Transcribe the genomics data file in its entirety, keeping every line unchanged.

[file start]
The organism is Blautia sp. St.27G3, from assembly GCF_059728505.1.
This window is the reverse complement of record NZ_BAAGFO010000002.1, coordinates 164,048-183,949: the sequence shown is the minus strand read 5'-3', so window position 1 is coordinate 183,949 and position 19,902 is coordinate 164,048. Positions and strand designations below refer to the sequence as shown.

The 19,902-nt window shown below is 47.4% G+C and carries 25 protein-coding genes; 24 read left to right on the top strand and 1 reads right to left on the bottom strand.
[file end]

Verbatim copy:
The organism is Blautia sp. St.27G3, from assembly GCF_059728505.1.
This window is the reverse complement of record NZ_BAAGFO010000002.1, coordinates 164,048-183,949: the sequence shown is the minus strand read 5'-3', so window position 1 is coordinate 183,949 and position 19,902 is coordinate 164,048. Positions and strand designations below refer to the sequence as shown.

The 19,902-nt window shown below is 47.4% G+C and carries 25 protein-coding genes; 24 read left to right on the top strand and 1 reads right to left on the bottom strand.